Thursday, 3 April 2014

OER - Excesses and Limitations

Devising an OER programme relating to 'learning digital skills' proved both exciting and frustrating. Exciting because I could happily explore the wealth of resources that OER offers and frustrating because links were broken, resources wouldn't load or zipped downloads were cumbersome and time-consuming.

My chosen resources were generally easy to access (although they may not be suitable for people with additional needs) and of reasonable quality in terms of presentation and content.

Target audience are addressed in resources as 'students' – not a term used very often in the workplace and might alienate learners

Lack of standardisation in presentation might lead to some confusion or at least a feeling of 'amateurishness' and loss of credibility for learners

Not all of the sessions were exact fits, some were also 'contextualised' or 'situated' and referred to previous modules which could cause confusion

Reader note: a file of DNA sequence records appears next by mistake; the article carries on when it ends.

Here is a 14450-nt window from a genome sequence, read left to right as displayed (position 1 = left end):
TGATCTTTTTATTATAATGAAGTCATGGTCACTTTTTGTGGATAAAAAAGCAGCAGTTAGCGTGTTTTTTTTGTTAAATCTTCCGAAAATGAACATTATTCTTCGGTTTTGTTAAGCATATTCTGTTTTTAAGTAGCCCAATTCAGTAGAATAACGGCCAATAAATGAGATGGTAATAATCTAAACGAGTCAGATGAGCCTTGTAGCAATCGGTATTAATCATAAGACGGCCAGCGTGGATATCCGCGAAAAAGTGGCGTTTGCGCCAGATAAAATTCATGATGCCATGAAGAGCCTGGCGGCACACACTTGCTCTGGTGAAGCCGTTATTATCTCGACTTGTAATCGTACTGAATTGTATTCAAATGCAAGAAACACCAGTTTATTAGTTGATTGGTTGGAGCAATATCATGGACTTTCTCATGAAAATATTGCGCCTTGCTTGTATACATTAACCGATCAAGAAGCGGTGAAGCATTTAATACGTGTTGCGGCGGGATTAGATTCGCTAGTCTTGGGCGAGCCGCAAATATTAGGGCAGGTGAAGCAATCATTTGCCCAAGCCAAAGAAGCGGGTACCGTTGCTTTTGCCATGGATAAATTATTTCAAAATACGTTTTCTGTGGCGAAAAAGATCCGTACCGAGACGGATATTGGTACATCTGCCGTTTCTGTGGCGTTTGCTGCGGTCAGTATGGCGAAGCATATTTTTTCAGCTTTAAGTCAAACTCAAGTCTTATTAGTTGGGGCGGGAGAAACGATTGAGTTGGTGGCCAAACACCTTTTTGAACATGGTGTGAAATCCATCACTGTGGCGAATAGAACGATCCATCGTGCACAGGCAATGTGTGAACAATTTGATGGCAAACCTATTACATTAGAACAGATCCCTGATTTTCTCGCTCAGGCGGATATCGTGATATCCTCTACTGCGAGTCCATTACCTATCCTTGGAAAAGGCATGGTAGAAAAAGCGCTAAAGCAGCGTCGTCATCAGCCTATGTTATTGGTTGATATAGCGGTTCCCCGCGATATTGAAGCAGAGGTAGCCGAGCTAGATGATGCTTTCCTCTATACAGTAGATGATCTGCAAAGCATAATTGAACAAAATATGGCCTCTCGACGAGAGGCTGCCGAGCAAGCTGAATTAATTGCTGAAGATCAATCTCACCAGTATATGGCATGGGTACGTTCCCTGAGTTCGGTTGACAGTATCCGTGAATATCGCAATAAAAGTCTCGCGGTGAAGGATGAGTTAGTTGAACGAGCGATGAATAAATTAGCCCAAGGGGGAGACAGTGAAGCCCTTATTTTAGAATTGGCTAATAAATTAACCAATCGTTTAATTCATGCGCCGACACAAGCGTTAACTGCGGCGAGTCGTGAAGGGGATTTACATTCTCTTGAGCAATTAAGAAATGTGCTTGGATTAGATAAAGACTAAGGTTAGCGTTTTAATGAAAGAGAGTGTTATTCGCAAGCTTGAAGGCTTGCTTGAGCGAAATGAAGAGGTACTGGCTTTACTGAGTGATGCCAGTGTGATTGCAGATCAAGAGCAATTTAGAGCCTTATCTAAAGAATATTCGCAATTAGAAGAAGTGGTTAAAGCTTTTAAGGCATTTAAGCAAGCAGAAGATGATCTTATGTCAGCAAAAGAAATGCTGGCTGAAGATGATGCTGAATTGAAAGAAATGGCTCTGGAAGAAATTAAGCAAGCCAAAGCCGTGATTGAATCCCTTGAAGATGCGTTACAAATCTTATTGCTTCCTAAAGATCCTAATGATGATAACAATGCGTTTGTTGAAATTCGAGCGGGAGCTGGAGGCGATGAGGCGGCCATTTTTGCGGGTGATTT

Impact on overall learning outcomes
Some adjustments made due to lack of appropriate materials available (targetted audience too young, materials too theoretical or topics simply not available.

Time saving?
Certainly the effort searching for materials was less than that required to create from scratch. Some time was wasted reviewing irrelevant resources, but that aside, I am certain that OER has a great deal of potential in the world of corporate training.


Since we were not given the task of providing scaffolding or e-activities to use alongside these materials, in line with a designated pedagogy, I do feel that it's difficult to give a proper appraisal of OER in this context.

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